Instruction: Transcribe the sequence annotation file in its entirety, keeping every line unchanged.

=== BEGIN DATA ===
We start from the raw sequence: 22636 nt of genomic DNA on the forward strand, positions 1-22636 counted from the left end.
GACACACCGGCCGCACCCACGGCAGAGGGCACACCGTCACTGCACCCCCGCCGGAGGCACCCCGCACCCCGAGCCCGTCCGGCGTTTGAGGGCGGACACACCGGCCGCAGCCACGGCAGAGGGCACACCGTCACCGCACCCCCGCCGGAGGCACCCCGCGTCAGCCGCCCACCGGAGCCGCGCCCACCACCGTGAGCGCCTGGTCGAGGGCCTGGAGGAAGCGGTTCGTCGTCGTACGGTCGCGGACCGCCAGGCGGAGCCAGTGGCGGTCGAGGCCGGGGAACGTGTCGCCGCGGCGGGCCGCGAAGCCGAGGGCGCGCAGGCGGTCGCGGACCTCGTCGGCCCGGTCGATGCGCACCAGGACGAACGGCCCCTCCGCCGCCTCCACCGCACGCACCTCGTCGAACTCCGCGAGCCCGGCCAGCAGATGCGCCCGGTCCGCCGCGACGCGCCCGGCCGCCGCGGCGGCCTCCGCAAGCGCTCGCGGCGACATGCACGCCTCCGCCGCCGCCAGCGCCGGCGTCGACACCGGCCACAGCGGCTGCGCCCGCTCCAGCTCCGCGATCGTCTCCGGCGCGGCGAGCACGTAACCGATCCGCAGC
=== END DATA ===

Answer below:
We start from the raw sequence: 22636 nt of genomic DNA on the forward strand, positions 1-22636 counted from the left end.
GACACACCGGCCGCACCCACGGCAGAGGGCACACCGTCACTGCACCCCCGCCGGAGGCACCCCGCACCCCGAGCCCGTCCGGCGTTTGAGGGCGGACACACCGGCCGCAGCCACGGCAGAGGGCACACCGTCACCGCACCCCCGCCGGAGGCACCCCGCGTCAGCCGCCCACCGGAGCCGCGCCCACCACCGTGAGCGCCTGGTCGAGGGCCTGGAGGAAGCGGTTCGTCGTCGTACGGTCGCGGACCGCCAGGCGGAGCCAGTGGCGGTCGAGGCCGGGGAACGTGTCGCCGCGGCGGGCCGCGAAGCCGAGGGCGCGCAGGCGGTCGCGGACCTCGTCGGCCCGGTCGATGCGCACCAGGACGAACGGCCCCTCCGCCGCCTCCACCGCACGCACCTCGTCGAACTCCGCGAGCCCGGCCAGCAGATGCGCCCGGTCCGCCGCGACGCGCCCGGCCGCCGCGGCGGCCTCCGCAAGCGCTCGCGGCGACATGCACGCCTCCGCCGCCGCCAGCGCCGGCGTCGACACCGGCCACAGCGGCTGCGCCCGCTCCAGCTCCGCGATCGTCTCCGGCGCGGCGAGCACGTAACCGATCCGCAGC